At the top of Odom’s wish list was a football facility at the south end of Faurot Field. It was an idea first broached by Pinkel and a project that has been discussed for years. But when he arrived in April 2015, Rhoades had made it clear that he preferred a facility that catered to athletes in all sports. Sterk had talked by phone regularly with Odom, even before they were formally introduced, and got on board quickly with the original plan. Odom has been impressed every step of the way.
“He’s never been the guy who walks into the room and says, ‘Look at me,’” Odom says. “He’s going to work extremely hard, and he’s going to treat people right. There’s no question who’s in control of the meeting, but he’s a great listener.”
A couple of hours before making that observation to me, Odom had attended the weekly head coaches’ meeting that Sterk convenes. The session typically lasts an hour, and on this day, the athletic director spent almost the entire time taking notes, listening to his coaches and gathering material so he’ll be prepared to make informed decisions. He is nothing if not thorough. Odom, for one, likes his demeanor and his management style.
“It’s been fun to start to solve problems with him,” the head coach says.
If he had been taking notes about Odom, Sterk couldn’t have been blamed had he scribbled down why someone with no college head-coaching experience was handed the keys to a Power Five program in the sport’s toughest conference. But he has been nothing but impressed with Odom and his vision for rebuilding a successful football program.
“He’s a great one,” Sterk says. “He’s a really, really good fit for here; he has a passion. Everything he does: How can we move one step closer to winning that national title? I want to help him do that. My job is to facilitate and make that happen.”
So, he’s rolled up his sleeves and gone to work, meeting alumni and friends of the university and officials around the state. In a matter of weeks, Sterk has accepted anonymous donations of $10 million and $8 million; they represent two of the top five donations in program history. More contributions are on the way. The plan is to complete the project in three phases: the construction of the south end-zone complex, the addition of a 100-yard indoor facility, and the retrofitting of the Missouri Athletic Training Complex. The first phase comes with an estimated $75-80 million price tag. And in addition to the football facility, it will include structural stadium work, restrooms and concessions, and the potential to add premium seating. “Guys in the apartment business say that if you’re 90 percent occupied, it’s a good time to build,” Sterk says. Capacity on the premium seating added in 2014 as part of the east side renovation is at 97 percent.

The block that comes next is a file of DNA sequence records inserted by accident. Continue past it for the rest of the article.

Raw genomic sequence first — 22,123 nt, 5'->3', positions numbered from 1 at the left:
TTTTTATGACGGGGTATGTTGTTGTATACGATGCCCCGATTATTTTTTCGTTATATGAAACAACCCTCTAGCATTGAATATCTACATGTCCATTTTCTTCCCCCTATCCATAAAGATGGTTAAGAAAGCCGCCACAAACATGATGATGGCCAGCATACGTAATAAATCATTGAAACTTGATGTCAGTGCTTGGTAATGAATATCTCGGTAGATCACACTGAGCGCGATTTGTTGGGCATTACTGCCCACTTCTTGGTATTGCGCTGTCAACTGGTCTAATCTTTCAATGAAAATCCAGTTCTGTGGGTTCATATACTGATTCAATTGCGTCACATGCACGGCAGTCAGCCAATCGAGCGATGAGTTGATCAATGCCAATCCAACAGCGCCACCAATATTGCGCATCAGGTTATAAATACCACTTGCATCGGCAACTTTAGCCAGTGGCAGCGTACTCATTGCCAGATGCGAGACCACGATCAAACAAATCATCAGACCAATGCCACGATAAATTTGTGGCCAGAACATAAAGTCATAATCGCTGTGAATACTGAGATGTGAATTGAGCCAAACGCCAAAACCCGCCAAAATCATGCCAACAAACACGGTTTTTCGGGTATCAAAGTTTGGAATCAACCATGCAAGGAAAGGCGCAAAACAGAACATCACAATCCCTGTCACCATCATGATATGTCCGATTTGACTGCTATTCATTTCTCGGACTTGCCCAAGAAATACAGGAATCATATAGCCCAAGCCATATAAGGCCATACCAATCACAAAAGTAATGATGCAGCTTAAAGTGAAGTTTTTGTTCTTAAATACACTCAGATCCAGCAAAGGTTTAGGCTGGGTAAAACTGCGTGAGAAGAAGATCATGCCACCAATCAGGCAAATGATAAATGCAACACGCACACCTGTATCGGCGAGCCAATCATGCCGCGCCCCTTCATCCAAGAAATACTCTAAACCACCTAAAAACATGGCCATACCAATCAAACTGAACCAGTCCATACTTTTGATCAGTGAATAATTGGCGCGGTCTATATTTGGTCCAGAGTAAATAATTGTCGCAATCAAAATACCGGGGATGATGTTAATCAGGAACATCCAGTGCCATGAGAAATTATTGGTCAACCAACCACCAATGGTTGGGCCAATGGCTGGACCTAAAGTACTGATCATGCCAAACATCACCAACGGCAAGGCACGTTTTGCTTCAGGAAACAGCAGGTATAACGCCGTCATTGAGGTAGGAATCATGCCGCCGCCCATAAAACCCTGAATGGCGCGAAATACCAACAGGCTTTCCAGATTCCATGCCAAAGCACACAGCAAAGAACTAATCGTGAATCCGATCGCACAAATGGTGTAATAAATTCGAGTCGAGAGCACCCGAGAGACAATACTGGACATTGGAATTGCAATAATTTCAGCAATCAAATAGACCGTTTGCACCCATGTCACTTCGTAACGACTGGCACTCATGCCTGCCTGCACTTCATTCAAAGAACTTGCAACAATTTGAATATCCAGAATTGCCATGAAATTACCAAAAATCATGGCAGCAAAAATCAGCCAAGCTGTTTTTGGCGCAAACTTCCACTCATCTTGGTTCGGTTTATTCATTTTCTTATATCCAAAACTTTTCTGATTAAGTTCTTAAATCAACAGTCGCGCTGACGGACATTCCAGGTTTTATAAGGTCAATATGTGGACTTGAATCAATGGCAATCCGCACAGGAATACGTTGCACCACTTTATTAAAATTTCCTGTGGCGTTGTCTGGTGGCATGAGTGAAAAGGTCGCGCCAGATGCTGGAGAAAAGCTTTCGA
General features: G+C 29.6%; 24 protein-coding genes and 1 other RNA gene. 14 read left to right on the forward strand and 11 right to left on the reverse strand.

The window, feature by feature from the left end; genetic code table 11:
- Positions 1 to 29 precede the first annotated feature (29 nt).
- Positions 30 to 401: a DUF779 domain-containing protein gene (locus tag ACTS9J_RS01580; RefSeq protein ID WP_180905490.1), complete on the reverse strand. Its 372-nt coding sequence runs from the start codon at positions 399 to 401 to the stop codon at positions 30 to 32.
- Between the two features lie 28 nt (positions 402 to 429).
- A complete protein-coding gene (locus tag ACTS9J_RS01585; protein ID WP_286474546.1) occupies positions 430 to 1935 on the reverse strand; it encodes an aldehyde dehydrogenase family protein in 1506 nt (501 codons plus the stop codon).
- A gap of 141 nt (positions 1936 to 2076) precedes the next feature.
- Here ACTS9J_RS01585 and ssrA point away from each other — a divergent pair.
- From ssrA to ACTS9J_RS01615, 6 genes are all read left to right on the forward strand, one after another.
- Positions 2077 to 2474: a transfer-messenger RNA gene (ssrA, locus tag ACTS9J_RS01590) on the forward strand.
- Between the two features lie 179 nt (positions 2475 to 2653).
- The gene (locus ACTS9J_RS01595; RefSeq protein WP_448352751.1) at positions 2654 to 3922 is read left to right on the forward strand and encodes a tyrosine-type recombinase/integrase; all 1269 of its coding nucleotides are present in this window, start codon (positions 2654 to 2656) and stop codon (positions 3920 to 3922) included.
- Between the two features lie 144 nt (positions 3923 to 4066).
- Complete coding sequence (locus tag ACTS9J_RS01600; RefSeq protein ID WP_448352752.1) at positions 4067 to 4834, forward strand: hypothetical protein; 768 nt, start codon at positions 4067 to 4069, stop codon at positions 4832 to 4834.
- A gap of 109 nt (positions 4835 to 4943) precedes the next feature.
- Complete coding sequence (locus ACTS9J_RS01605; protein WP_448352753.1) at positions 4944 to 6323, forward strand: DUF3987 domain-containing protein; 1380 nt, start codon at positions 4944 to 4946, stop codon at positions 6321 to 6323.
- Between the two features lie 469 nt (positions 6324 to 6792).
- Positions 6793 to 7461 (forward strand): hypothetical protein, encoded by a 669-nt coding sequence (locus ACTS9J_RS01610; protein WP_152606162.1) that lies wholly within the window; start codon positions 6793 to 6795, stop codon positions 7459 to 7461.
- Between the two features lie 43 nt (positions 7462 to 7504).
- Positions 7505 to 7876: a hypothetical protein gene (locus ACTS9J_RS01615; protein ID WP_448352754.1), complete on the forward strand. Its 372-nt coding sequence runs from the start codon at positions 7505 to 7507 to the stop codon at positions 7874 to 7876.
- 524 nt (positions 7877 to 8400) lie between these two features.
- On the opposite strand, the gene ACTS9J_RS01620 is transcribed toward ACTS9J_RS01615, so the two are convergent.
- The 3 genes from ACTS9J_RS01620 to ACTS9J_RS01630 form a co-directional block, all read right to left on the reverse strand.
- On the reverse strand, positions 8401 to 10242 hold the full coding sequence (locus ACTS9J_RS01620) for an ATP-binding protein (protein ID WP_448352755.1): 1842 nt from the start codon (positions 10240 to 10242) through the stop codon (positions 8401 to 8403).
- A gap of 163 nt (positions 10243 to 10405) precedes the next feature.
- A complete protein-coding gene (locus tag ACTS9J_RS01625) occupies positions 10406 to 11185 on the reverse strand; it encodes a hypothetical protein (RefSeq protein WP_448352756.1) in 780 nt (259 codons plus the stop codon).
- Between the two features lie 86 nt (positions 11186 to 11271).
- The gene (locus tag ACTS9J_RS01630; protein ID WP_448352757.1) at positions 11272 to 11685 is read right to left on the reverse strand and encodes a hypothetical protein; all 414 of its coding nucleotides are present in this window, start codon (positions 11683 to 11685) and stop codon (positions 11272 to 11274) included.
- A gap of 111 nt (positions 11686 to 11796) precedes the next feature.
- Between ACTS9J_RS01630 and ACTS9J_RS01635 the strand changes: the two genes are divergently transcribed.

So, build he will. Mizzou is working on a master plan with Kansas City-based HOK — a design, architecture, building and planning firm — who will help select an architect to handle the project. A procedural presentation was made at the Board of Curators meeting on October 6, and ideally, Sterk will get final approval when the board convenes again in February 2017.
“It’s going to be a football building, but it’s going to benefit our entire athletics program because it frees up the crowded space we had in the MATC as far as weight room, medical training and equipment room,” Sterk says. The MATC, he notes, has outgrown its purpose. “It’s been trying to solve everything for everybody.”
Locker rooms are all the rage among players and recruits, and Mizzou intends to do everything it can to keep up with the Joneses. Sterk has encouraged Odom to identify “what are the best ones out there and why?” — not only in locker rooms but also in overall facilities. Throughout his tenure, Pinkel trumpeted the need for first-class facilities to be successful — “If you don’t see cranes up, something’s wrong,” he would say.
Well, the cranes are coming, and Pinkel is happily involved. No timetable has been set for the completion of the first phase, but Sterk knows that time is of the essence.
“It’s a positive urgency,” he says. “You can’t be behind the times, per se, in facilities and compete at the highest level. This is one of, if not the most competitive football league in the country. We need to be comparable and do it our way — the Mizzou way — and make it unique and attractive and inviting.”
But brick and mortar can carry you only so far. Sterk understands that doing his part to repair a university’s image and rebrand an athletic department will be every bit as critical as the money he raises and the construction projects he oversees. He reflects on a conversation with A.J. Ofodile, a kid from Detroit who played for the Tigers and in the NFL, coached down the street at Rock Bridge High School, then returned to Missouri’s football program this year as Odom’s recruiting coordinator.
“He talked about how this was the most inclusive place he has ever lived,” Sterk says. “He was talking passionately about Mizzou and the great things it has to offer. That’s the message that we have to continue to get out there — what is truly the experience here. People from Missouri are “show-me.” They’re not trying to show off. I think part of it is coming out of the shell and being more proactive in telling the story about the things that are going on here. I’ve got to help everyone toot their own horns a little bit, because there are a lot of great things going on. Our student-athletes are having a great experience.”
Save for the lack of palm trees, Jim Sterk expects the same.
Mark Godich is a senior editor at Sports Illustrated and the author of the 2013 book, Tigers vs Jayhawks: From the Civil War to the Battle for No. 1.
Photos: Nicholas Mebruer | MebruerActionPhotography.com